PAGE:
Iwata Ruri (b. 1951)
“But glass remained basically foreign to the Japanese, something that had no roots in indigenous culture. So only artists prepared to take risks used it, artists with a decidedly Western orientation – in other words, those who were notably open-minded and progressive…One important pioneering glass artist began his career in the inter-war period: Toshichi Iwata. Thanks to his son Hisatoshi Iwata and his granddaughter Ruri Iwata, the Iwata dynasty has continued to play a major role in Japanese glass.”
Symposium “Quo vadis? Glass art in the age of globalization” 25/5/2006 – 27/5/2006 Helmut Ricke: Japan: A Dialogue between West and East
Iwata Ruri is the third generation of her family to work in glass. Her grandfather, Iwata Toshichi, is acknowledged as establishing glass as an art medium in Japan where there was no pre-existing tradition. Toshichi also taught internationally renowned glass artist Fujita Kyohei. Ruri’s father, Hisatoshi, consolidated the position of glass in the Japanese art world and with her mother, Itoko, they internationalized Japan’s glass art. Itoko was recognized as a leading international authority on glass and was a life member of the American Glass Society.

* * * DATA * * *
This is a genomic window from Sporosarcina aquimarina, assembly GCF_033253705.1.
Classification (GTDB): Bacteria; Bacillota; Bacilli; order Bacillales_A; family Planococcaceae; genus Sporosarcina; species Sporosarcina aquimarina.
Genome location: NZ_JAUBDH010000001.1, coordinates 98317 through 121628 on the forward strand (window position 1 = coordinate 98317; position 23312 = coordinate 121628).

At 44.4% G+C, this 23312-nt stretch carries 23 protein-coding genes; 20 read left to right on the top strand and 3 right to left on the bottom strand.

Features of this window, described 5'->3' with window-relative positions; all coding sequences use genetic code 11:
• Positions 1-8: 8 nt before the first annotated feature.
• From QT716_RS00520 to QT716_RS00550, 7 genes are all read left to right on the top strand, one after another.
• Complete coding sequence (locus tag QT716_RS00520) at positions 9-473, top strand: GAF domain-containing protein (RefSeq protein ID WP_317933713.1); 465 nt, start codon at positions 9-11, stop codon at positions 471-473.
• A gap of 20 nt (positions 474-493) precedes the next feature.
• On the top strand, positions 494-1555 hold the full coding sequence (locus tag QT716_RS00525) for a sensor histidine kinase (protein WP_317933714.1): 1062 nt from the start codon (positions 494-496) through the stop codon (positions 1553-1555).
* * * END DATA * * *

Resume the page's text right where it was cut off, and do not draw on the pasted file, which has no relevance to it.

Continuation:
Toshichi adapted the new medium of glass to the aesthetic of the Japanese practice of tea. Hisatoshi continued this but experimented with sculpting glass, adding copper to create matte material, contrasting this with translucent glass in a variety of vessel shapes. Ruri’s work goes way beyond that of her illustrious father and grandfather and embraces the medium in its full plasticity– she weaves sensuous sculptures in glass. She creates a range of magnificent ‘wrapped’ glass vessels, weaving matte and translucent glass of different colours in astounding technical and aesthetic virtuosity. Ruri has extended her practice to large-scale monumental sculpture using glass with concrete and metal in major public installations.